Tea Culture in Albania

Tea Culture in Albania

Albania consumes 0.3 lb of tea per capita per year.

Mediterranean Mountain Tea is the most common tea in the country and it’s also known by the name Sideritis or Caj Mali (çaj mali).

With a unique taste of chamomile and lemon balm, Caj Mali is the favorite tea of Albanians.

History of Tea in Albania

Albanian people harvest the wild Sideritis herb for centuries and mostly for its potent medicinal properties.

However, besides their local herbal tisane, they also import Black and Green tea varieties, but this trend is quite new.

Albanian tea culture is influenced by Turkish and Greek, so here you can find a wide range of flavorful teas.

Tea Culture in Albania

The tea culture in Albania includes exclusively loose-leaf teas and a lot of sugar.

Local tea rooms are crowded mostly in the afternoon and tea is often served with the main course.

Some people like to start the day with caffeinated tea instead of coffee and this is an ongoing trend in the last decade.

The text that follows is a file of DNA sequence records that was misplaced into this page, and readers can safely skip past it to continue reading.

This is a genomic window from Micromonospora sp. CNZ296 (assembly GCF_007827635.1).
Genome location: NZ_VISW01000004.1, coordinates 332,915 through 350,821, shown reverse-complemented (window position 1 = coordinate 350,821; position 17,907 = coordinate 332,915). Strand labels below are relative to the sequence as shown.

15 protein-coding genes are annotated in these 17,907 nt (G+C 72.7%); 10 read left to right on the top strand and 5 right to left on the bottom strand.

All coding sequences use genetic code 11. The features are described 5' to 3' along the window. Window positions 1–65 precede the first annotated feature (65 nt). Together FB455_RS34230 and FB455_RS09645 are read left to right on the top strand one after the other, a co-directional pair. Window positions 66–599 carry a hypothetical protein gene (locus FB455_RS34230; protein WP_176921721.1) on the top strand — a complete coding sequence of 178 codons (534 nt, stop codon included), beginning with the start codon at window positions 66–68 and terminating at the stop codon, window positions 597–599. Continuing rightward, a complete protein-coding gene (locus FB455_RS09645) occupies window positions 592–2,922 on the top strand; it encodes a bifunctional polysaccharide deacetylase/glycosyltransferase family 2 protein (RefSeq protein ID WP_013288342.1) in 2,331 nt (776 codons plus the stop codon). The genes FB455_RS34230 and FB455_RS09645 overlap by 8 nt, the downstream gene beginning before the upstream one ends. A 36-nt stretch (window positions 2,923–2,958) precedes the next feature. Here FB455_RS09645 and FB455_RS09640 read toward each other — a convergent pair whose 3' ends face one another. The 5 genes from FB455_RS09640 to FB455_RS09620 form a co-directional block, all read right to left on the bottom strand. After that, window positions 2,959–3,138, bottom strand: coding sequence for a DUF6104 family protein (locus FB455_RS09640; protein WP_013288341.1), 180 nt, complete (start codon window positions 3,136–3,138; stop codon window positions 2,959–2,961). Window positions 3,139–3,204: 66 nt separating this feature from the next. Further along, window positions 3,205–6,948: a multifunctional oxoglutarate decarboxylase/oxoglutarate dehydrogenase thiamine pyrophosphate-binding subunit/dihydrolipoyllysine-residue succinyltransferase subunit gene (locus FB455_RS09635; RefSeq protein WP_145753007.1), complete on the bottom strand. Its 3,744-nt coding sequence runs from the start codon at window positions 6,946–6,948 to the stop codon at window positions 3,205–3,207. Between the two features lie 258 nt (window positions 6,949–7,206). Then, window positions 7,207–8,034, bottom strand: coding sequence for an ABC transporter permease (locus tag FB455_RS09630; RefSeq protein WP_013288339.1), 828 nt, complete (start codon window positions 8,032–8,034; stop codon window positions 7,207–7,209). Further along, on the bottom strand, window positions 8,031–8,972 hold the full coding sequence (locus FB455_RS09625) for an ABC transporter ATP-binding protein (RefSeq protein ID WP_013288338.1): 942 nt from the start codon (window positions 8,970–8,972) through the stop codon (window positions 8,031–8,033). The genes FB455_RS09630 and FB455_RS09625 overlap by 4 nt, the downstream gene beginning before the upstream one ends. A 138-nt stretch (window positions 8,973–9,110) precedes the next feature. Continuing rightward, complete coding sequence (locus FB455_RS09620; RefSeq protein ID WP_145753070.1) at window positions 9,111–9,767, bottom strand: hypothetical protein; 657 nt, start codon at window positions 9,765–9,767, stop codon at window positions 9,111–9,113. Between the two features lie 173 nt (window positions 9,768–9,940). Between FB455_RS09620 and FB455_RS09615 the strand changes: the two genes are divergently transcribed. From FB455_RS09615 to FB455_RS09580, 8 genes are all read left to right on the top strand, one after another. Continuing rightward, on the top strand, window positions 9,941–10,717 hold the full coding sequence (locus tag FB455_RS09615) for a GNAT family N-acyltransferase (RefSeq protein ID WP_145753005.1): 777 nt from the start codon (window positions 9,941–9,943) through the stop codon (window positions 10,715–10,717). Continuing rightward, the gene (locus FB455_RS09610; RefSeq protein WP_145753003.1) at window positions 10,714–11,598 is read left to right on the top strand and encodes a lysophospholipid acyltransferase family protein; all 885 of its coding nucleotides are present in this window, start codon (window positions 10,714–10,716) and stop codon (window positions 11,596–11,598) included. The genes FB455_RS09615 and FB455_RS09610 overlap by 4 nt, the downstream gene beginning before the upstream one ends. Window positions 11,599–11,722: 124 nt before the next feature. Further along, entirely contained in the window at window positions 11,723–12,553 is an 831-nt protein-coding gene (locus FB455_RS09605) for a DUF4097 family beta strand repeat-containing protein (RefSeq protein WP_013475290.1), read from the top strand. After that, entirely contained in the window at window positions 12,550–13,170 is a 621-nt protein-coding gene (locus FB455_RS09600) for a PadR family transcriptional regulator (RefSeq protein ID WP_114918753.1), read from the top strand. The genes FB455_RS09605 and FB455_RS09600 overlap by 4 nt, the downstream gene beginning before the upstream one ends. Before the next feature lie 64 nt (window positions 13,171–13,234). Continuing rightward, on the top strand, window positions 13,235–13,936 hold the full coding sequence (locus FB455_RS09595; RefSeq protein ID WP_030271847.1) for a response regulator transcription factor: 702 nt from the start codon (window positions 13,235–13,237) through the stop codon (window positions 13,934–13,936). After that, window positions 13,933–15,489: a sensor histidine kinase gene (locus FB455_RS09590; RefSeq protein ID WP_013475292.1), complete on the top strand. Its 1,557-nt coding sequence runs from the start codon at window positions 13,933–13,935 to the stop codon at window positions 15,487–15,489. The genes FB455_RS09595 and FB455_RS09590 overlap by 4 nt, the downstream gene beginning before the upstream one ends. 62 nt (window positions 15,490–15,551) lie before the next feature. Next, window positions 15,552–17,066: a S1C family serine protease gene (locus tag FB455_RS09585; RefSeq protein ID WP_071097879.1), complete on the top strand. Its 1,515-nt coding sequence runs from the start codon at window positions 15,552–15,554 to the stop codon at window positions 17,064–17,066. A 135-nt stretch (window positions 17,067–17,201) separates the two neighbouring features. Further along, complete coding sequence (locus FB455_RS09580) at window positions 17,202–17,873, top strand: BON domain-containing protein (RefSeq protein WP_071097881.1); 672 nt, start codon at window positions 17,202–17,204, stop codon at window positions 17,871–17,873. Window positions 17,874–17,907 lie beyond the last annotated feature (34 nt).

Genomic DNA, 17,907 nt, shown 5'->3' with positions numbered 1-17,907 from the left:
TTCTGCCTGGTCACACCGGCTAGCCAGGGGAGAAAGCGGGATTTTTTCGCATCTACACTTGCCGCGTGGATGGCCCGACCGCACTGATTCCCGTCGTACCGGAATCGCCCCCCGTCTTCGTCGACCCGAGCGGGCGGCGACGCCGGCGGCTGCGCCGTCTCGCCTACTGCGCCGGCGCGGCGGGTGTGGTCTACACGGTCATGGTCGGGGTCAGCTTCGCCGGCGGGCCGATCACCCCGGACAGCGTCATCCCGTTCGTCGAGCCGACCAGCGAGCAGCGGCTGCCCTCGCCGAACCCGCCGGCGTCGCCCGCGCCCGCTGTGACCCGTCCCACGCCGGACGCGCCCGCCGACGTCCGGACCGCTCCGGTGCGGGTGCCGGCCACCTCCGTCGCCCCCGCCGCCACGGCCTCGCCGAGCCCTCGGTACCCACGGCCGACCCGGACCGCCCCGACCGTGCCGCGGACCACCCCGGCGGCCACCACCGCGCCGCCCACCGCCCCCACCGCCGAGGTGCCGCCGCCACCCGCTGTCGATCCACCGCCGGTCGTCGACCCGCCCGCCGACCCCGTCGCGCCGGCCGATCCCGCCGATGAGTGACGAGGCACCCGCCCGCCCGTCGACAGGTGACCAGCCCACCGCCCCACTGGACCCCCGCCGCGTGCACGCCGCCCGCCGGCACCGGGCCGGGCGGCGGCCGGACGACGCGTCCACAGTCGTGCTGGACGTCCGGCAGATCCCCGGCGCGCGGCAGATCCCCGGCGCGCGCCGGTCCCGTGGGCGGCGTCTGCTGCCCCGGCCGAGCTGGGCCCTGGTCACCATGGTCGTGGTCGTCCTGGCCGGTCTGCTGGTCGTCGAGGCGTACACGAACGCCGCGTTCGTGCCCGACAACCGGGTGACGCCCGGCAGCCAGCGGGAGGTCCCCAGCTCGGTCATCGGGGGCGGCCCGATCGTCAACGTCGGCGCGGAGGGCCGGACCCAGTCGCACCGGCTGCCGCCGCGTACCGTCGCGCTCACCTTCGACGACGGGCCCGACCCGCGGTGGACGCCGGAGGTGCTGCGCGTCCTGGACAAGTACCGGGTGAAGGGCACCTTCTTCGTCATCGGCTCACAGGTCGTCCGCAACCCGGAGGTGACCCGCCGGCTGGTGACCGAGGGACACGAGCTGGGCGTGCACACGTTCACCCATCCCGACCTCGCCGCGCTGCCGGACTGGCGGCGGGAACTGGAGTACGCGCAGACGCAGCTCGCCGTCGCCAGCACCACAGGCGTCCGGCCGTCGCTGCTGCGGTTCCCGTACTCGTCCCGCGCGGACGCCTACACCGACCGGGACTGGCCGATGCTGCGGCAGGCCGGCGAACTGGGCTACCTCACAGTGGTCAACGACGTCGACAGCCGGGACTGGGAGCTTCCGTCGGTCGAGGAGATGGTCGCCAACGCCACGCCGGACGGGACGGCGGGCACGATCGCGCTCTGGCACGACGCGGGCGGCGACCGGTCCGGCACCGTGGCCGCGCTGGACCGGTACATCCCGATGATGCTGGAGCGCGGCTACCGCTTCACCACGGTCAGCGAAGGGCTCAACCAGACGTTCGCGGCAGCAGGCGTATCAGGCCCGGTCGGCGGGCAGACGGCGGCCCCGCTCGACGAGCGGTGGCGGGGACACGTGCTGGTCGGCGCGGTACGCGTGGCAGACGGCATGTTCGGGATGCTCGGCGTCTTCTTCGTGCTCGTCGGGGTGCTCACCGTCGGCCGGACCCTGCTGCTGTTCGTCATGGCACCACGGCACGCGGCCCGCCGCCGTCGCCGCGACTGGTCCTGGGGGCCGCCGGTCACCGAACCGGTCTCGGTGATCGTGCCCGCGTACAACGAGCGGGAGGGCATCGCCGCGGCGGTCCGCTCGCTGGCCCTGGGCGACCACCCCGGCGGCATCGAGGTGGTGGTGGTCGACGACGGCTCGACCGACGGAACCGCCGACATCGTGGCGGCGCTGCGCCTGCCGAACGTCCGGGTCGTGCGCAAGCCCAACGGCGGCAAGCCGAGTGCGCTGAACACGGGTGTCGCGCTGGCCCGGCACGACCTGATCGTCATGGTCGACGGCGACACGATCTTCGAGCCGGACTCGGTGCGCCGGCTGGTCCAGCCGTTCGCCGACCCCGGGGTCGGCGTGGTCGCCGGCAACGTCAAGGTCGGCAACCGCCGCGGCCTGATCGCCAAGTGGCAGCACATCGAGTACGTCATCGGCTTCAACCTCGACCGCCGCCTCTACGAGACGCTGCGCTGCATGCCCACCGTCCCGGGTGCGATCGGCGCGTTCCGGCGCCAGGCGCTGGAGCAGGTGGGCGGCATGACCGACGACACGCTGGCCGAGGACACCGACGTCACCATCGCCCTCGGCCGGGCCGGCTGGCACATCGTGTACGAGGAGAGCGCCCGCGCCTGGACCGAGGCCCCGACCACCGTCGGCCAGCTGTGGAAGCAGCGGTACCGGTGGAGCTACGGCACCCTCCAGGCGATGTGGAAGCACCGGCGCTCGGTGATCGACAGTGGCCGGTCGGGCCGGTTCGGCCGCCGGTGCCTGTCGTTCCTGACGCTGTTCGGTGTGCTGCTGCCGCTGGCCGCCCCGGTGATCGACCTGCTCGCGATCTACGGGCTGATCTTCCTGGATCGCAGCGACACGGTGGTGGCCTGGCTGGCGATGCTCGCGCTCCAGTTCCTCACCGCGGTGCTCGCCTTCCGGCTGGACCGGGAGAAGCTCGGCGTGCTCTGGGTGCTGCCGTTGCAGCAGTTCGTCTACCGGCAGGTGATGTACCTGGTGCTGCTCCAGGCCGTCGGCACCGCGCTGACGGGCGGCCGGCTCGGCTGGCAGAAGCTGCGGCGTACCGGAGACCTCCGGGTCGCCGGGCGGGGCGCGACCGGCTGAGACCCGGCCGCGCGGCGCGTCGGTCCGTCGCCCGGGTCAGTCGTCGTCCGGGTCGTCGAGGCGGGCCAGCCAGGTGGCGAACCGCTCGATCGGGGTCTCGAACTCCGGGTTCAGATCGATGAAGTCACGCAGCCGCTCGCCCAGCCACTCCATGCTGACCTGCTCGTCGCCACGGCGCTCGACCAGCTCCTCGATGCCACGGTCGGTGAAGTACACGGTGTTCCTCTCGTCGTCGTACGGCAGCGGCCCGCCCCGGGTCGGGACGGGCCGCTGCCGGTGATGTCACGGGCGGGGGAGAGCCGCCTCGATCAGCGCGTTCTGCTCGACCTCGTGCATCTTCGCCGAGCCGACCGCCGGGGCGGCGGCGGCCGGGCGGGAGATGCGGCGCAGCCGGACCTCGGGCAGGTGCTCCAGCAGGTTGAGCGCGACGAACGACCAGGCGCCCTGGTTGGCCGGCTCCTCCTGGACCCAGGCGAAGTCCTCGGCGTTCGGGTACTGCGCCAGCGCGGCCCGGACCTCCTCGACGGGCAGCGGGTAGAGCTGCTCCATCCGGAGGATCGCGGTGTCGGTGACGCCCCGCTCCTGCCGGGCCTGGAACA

The country also produces its own Green tea and this is mostly for export purposes.

Offering guests tea is a common thing and it’s considered impolite to refuse a host.

Tea in Albania is consumed at any part of the day people feel like having a cup, and it’s always pre-sweetened.

The preparation of Caj Mali involves boiling the dry buds and stems together with sugar and then letting it steep for a few minutes.

Shendetlie is a traditional Albanian sweet that goes along with an aromatic cup of tea.

Itsnevernotteatime.com cannot and does not contain medical/health advice. The medical/health information is provided for general and educational purposes only and is not a substitute for professional advice.

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